FDA Panel Leans Against Eliminating PAD Device Access
Noting a significant body of evidence demonstrating the various benefits of paclitaxel-coated devices, an FDA advisory committee recently concluded
that the late mortality signal of the devices used in peripheral artery disease (PAD) should not cause the technology to be removed from the market. The panel unanimously judged that the improved quality of life and reduced need for repeat revascularization for PAD outweigh potential risks. However, while observing the low quality of available data, the panelists did verify the excess mortality risk associated with PAD devices and explained that this risk should be carefully communicated to health care practitioners and the general public. One panelist, Todd Rasmussen, MD, of Walter Reed National Military Medical Center, explained: "Regarding the magnitude, I find these findings statistically significant but not practically significant. As I sit in my office and talk to my patients, I would not underestimate our patients' ability to assess and access data and make their own decision." An additional panelist, Michael Krucoff, MD, of Duke University School of Medicine added: "We need to learn how to communicate a short-term benefit that is certain against a long-term risk that is uncertain."
New Study Evaluates Use of Genetic Variants Related to Antihypertensive Drugs to Inform on Efficacy and Side Effects
A recent study
published in Circulation
observed the benefits and harms related to anti-hypertensive drugs by evaluating the genetic makeup of study participants. The researchers utilized a large genetic database in the United Kingdom to search for specific genes that contain instructions for making proteins targeted by three commonly used blood pressure medicines: ACE inhibitors, beta-blocks, and calcium channel blockers. The researchers then assessed the associated harms and benefits. While the researchers were able to match certain variations in genes with the drug class' effect on lowering heart disease and stroke risk, the genetic variants targeted by calcium channel blockers had a "previously unreported possible side effect." In a statement to the American Heart Association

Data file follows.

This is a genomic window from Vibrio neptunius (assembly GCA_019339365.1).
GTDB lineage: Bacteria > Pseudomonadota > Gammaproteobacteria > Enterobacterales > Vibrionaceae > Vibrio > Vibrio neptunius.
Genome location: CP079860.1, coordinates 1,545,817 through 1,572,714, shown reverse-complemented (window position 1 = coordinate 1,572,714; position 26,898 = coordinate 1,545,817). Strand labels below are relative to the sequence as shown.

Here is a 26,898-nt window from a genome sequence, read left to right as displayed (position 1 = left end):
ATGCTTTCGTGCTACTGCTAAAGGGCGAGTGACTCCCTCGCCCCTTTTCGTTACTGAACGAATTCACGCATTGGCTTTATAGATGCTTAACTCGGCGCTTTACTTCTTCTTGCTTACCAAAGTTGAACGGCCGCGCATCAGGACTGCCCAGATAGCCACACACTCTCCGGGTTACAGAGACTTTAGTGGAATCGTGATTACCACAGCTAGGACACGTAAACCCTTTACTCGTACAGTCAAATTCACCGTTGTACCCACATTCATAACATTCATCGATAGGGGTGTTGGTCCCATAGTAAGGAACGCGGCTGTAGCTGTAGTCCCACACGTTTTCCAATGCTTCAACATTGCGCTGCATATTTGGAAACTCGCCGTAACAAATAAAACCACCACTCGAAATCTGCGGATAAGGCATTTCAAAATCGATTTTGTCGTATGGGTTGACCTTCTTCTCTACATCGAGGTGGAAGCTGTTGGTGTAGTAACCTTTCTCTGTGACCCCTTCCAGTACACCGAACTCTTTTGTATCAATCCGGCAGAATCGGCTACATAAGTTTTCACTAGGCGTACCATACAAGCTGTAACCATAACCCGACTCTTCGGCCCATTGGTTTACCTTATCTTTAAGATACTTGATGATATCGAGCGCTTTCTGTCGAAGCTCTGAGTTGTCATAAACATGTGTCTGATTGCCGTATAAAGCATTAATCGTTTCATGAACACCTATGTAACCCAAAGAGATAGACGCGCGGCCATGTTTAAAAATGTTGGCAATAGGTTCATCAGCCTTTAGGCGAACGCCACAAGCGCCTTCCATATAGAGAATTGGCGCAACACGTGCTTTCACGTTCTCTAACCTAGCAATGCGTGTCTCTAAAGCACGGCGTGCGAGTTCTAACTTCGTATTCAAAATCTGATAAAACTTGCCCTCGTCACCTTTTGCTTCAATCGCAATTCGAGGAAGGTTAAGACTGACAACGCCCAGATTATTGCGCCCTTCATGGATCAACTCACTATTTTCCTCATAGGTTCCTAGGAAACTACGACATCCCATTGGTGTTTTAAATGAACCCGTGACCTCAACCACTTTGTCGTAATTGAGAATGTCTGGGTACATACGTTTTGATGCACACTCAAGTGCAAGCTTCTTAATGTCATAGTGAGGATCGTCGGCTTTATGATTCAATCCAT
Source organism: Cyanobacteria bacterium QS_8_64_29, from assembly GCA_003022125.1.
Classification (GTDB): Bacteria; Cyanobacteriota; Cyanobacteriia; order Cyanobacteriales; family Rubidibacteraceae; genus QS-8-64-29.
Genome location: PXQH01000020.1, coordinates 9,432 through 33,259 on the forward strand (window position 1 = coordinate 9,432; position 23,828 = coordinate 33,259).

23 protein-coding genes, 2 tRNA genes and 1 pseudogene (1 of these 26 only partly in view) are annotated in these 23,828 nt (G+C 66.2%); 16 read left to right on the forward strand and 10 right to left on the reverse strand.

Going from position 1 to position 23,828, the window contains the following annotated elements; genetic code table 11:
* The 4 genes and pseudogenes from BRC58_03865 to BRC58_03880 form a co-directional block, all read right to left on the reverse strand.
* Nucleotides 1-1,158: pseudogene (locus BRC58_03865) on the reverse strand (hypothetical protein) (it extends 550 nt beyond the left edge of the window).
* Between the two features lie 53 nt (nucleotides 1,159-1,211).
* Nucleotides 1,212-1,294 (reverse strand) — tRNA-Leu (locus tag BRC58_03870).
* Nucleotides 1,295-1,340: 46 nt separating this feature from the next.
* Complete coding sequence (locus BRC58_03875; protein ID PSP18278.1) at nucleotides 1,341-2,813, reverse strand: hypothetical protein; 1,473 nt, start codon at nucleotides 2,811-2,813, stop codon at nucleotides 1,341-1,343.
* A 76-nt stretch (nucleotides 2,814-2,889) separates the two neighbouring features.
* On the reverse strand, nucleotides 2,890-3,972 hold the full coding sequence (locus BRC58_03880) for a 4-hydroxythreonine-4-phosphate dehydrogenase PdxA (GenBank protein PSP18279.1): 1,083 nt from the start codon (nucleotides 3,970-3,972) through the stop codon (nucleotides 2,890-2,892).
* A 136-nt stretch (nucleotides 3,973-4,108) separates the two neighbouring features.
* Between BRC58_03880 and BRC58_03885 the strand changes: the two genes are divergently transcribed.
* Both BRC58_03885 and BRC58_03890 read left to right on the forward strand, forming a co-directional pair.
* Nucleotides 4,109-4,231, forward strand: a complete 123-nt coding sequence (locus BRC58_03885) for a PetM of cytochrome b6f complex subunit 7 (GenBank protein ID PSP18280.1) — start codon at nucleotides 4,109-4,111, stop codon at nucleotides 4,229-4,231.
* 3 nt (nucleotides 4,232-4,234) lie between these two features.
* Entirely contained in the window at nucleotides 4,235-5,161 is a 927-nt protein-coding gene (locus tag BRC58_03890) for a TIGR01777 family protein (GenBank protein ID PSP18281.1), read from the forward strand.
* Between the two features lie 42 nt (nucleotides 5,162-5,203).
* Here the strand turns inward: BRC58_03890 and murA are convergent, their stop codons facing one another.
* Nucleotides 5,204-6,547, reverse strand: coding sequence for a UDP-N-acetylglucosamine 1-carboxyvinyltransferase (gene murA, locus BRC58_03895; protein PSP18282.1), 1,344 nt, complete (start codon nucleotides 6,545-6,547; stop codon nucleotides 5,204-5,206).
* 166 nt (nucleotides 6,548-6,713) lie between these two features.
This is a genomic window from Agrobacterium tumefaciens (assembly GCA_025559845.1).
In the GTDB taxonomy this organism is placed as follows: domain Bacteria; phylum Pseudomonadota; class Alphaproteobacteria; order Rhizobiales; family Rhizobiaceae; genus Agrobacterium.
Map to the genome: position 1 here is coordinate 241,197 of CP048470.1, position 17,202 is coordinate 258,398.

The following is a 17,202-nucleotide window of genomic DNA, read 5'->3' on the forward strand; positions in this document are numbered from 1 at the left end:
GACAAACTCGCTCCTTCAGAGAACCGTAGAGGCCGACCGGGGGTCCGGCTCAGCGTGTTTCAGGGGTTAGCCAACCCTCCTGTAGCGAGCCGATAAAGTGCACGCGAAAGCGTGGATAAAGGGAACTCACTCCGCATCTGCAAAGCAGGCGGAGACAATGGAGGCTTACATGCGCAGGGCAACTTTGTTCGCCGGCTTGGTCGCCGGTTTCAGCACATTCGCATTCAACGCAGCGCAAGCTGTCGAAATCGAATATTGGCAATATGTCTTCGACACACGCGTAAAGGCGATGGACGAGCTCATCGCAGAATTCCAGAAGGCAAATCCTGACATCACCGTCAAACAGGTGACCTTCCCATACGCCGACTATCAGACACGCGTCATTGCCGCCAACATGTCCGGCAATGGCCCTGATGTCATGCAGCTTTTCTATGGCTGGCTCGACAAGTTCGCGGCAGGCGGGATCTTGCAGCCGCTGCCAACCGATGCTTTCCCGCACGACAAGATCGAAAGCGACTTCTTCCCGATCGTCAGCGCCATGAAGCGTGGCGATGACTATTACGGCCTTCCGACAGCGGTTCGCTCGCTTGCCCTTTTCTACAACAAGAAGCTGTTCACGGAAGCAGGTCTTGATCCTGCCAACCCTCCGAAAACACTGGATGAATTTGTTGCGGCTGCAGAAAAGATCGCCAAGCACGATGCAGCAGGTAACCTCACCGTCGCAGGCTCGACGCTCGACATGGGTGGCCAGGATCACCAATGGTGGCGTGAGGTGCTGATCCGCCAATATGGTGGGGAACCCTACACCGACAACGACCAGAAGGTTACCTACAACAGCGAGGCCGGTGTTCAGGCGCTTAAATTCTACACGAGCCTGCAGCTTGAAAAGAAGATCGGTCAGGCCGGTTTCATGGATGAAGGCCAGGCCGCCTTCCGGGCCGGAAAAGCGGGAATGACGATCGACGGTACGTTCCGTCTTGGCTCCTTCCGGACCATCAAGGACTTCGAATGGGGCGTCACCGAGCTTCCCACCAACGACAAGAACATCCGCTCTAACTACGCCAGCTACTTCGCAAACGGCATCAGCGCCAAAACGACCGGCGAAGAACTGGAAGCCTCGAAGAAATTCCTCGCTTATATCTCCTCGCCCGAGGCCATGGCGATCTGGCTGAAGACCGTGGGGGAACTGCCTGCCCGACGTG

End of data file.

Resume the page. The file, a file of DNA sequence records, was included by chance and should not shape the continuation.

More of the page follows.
, Dr. Kiran Musunuru--an Associate Professor of Cardiovascular Medicine and Genetics at the University of Pennsylvania--remarked: "There's no obvious connection that would have led the medical community to suspect a link between calcium channel blockers and diverticulosis, but it appears there might be one after all. The idea of using genetic variants that mimic the effects of medications to get a better sense of whether the drugs will be effective and safe, before the medications are used in people, will be an important element of drug development going forward."
FDA Approves New Treatment for Pediatric Patients with Type 2 Diabetes
The U.S. Food and Drug Administration recently granted approval
for the GLP-1 receptor agnoist liraglutide (Victoza) for use in children ages 10 and older with type 2 diabetes. The approval marks the first non-insulin drug approved to treat type 2 diabetes in pediatric patients since metformin was approved for pediatric use in 2000. In a public statement, Lisa Yanoff, MD, acting director of the Division of Metabolism and Endocrinology Products in the FDA's Center for Drug Evaluation and Research remarked, “The FDA encourages drugs to be made available to the widest number of patients possible when there is evidence of safety and efficacy. Victoza has now been shown to improve blood sugar control in pediatric patients with type 2 diabetes. The expanded indication provides an additional treatment option at a time when an increasing number of children are being diagnosed with this disease.” Approval relied primarily on the phase III Elipse trial, which found an average HbA1c decline of 0.64% after 26 weeks compared with placebo. At least two additional GLP-1 agonists are currently under study for pediatric patients: duaglutide (Trulicity), and exenatide (Bydureon, Byetta).
Research Suggest BP Guidelines Too High To Prevent CAD in Type 1 Diabetes
presented at the American Diabetes Association suggests that "having blood pressure of more than 120/80 mm Hg combined with HbA1c of more than 8% makes coronary artery disease three times more likely to manifest for those with type 1 diabetes developed during childhood compared with those with lower measures." The researchers examined study participants for for 25 years with biennial surveys and exams at years 2,4,6,8,10,18, and 25, alongside statistic analysis to identify the risk for CAD at different levels of blood pressure. During the presentation, researcher Jingchuan Guo, MD, PhD explained, “Currently, the American Diabetes Association recommends a blood pressure goal of 140/90 [mm Hg] for diabetes individuals with lower heart disease risk and 130/80 [mm Hg] for those with existing heart disease or those with higher risk. There’s no clinical trial data available to guide blood pressure management goals in young adults with type 1 diabetes, " adding, "Our study suggests optimal blood pressure goals need to be lower than current[ly] recommended to further reduce the risk in this group of patients. Young adults with type 1 diabetes should have careful monitoring of their blood pressure [and], because of the absence of direct randomized clinical trial data, our findings should be carefully considered in clinical settings."